Journalism is more than a job

We are in the middle of National Newspaper Week, which marks its 75th anniversary this year.

It’s a profession I’ve been in all my life, and one I’m proud to be a part of. I can barely recall a time when I wasn’t writing for some publication.

I wrote my very first article when I was in junior high school. Seeing it published then was just as thrilling as it remains today.

You would think that seeing your byline in the paper week after week would get old, but it doesn’t. OK, I admit, maybe it does just a little. But seeing someone else notice your name is where the thrill is at.

It is also rewarding when your hard work, long hours and stressful last-minute deadline pushes are recognized by your peers, such as the many honors the Boulder City Review and staff brought home from the Nevada Press Association’s Better Newspaper Contest on Friday night.

We don’t write for the accolades. They are just added perks. The true reward comes in knowing that your work made a difference for somebody.

My job has taken me on many adventures. I’ve gone soaring in a hot air balloon; experienced thrills in theme parks; watched ballet, opera and symphony performances; visited countless classrooms; witnessed criminal trials; and sat in on many local, county and state meetings.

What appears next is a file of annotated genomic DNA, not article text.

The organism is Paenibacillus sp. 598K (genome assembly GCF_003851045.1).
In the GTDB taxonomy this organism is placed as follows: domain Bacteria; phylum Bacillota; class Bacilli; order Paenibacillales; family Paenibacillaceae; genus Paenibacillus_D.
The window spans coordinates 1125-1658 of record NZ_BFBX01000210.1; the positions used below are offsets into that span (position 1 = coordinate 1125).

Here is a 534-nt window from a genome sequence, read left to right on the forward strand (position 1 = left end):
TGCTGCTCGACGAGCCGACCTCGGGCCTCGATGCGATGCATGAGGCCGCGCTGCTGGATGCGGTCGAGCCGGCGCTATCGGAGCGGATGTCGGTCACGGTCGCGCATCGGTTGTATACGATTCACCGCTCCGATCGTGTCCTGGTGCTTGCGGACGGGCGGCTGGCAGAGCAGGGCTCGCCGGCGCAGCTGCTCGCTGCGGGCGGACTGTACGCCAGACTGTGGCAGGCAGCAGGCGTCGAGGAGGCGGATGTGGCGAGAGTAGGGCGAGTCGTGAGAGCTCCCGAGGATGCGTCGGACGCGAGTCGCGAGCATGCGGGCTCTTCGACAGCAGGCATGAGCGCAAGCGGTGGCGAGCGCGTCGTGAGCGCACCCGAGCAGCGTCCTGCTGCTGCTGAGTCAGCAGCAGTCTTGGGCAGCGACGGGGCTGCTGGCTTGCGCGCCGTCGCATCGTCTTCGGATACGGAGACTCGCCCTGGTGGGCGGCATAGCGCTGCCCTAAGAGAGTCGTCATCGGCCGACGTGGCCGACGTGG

It’s also brought me many friends, as well as the love of my life.

I’ve worked in newsrooms of all sizes, in cities large and small. Each holds a special place in my life and each was different. Yet they all had a common purpose: telling compelling stories that kept our readers informed, educated and entertained.

Though we take time this week to recognize the important role that newspapers play in our society, especially in getting news of the community out to residents, they are an integral part of our lives year-round.

Small cities such as Boulder City rely on the newspaper to tell residents about what is happening in their community whether is be what City Council is doing or when the ladies social club will meet next.

Being a journalist is part of my identity. It’s more than just what I do for work. Without newspapers, I would be lost.

As we mark this week’s observance, it’s my hope that you, too, would be lost without a newspaper.

Hali Bernstein Saylor is editor of the Boulder City Review. She can be reached at or at 702-586-9523. Follow @HalisComment on Twitter.

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